My friends laughed at my remarks. Today, I realize that Ukrainian-speaking Ukrainians and Russian-speaking Ukrainians are treated equally here. I was amazed at how open people are in Kyiv. They’re not afraid to talk about things that we’d never, ever dare discuss in Luhansk; in fact, it’s even forbidden to talk about them. Here, you can be just yourself.
I have no work experience or professional know-how, and yet the salary I receive now in Kyiv far exceeds a miner’s salary in the Donbas, a meager salary that must feed him and his family, a salary that is often withheld, or not at all paid out.
Few Donbas residents can afford to go somewhere on holidays outside the uncontrolled territories. One friend of mine, who flew to some destination in Europe on vacation, is a member of Putin’s Yunarmiya and is literally ready to die for the “LNR”… and his parents are some bigwigs there.
A month ago, thanks to the Donbas-Ukraine program, I enrolled at the Kyiv-Mohyla Academy; I want to study sociology. This program literally saved me, because I was able to enroll at the university that I wanted and choose the major that I wanted.
I recently travelled to Zaporizhzhia. Despite the fact that it’s an ordinary provincial Ukrainian city, there are a lot of different stores, small and medium-sized businesses, many interesting places to see, lots of cafes, etc.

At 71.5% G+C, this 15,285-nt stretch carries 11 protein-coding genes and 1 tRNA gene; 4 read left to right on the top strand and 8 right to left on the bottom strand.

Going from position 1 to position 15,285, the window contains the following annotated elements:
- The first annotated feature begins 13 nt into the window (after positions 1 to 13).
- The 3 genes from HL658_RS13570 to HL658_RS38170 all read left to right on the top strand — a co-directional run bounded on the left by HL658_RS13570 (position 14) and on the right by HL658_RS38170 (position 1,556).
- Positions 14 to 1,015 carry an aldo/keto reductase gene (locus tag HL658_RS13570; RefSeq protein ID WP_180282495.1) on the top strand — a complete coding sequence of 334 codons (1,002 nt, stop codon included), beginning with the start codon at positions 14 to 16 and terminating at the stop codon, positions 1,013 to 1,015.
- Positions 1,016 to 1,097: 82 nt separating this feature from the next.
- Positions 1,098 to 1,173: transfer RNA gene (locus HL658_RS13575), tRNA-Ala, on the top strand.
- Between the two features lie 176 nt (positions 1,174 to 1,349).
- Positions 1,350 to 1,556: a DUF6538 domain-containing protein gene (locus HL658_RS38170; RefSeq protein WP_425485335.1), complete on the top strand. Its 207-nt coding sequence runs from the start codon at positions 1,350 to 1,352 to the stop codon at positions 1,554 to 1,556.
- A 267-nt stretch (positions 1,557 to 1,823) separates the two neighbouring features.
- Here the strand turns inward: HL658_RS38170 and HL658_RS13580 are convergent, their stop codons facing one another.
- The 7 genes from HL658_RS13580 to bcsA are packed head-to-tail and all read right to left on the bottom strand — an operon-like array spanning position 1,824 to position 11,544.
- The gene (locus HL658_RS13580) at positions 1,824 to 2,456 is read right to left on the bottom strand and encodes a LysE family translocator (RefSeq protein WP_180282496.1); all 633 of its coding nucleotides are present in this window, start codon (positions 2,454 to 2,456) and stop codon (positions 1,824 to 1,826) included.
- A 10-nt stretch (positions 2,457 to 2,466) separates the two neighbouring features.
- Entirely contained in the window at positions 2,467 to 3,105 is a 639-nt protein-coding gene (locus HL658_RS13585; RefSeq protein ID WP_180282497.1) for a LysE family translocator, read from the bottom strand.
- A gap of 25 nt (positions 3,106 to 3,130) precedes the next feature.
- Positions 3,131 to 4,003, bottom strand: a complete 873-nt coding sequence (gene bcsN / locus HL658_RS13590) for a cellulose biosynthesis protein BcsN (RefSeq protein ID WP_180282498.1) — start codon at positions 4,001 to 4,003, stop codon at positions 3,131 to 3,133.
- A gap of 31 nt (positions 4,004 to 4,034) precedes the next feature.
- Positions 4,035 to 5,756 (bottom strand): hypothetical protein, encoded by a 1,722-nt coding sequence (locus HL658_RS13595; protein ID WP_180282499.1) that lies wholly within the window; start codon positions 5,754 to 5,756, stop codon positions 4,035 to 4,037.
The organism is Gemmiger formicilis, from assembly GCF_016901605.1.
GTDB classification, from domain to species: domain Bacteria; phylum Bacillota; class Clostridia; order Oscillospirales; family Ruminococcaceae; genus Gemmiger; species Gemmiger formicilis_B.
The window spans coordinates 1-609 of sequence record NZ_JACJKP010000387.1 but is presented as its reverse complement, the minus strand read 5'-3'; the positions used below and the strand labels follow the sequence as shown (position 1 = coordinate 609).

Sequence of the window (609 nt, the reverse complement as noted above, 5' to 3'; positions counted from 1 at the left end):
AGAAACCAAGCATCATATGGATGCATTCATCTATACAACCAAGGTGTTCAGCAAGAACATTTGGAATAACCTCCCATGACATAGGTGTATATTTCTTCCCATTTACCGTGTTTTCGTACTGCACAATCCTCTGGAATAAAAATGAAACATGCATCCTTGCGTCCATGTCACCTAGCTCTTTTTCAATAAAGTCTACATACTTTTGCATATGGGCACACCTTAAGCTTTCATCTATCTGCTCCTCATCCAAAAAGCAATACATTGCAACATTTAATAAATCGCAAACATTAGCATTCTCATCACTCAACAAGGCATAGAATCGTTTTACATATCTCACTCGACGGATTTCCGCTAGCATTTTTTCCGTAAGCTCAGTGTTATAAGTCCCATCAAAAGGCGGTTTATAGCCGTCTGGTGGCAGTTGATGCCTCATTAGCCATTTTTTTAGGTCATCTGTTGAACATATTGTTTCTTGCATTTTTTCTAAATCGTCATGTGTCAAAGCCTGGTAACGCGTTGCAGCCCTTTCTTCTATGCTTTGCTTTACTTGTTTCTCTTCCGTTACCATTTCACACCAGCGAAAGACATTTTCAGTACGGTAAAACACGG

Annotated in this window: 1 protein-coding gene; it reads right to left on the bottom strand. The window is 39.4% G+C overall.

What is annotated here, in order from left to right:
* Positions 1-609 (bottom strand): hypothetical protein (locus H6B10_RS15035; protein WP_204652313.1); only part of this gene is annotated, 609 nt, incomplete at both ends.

There are no such things in Luhansk. Luhansk could’ve become a prosperous city, if not for the war. Due to some kind of displaced patriotism and erroneous association of ourselves with Russia, we gave up a certain standard of living, and whatever we could have attained with the rest of Ukraine. Luhansk is a city of lost opportunities.
People there need to understand that, yes indeed, it’s so much easier to travel to Russia than to the EU to earn money. It’s much easier to enter a university in Russia than in Ukraine. And it’s much easier to find a job there than in Ukraine-controlled territory. This is true. But, if you keep taking the easy way out, you’ll eventually lose your freedom.
You deprive yourself of your basic rights when you go to work for the “LNR”. You probably don’t realize that the door to Ukraine, to the EU, to the world is closed. You may not understand it yourself, but you’re actually working for a terrorist organization. You need to be able to think outside the “LNR” box.
I would like the Government of Ukraine, the people of Ukraine who live in government –controlled territories, Ukrainian public organizations, and international organizations to understand what is happening in the Donbas today… that those people really need help. The fact is that they have potential, but they simply have no opportunity to realize their ambitions and reach their full potential. All I can say is that people who remained in the uncontrolled territories must look towards something bigger and better than what they have now.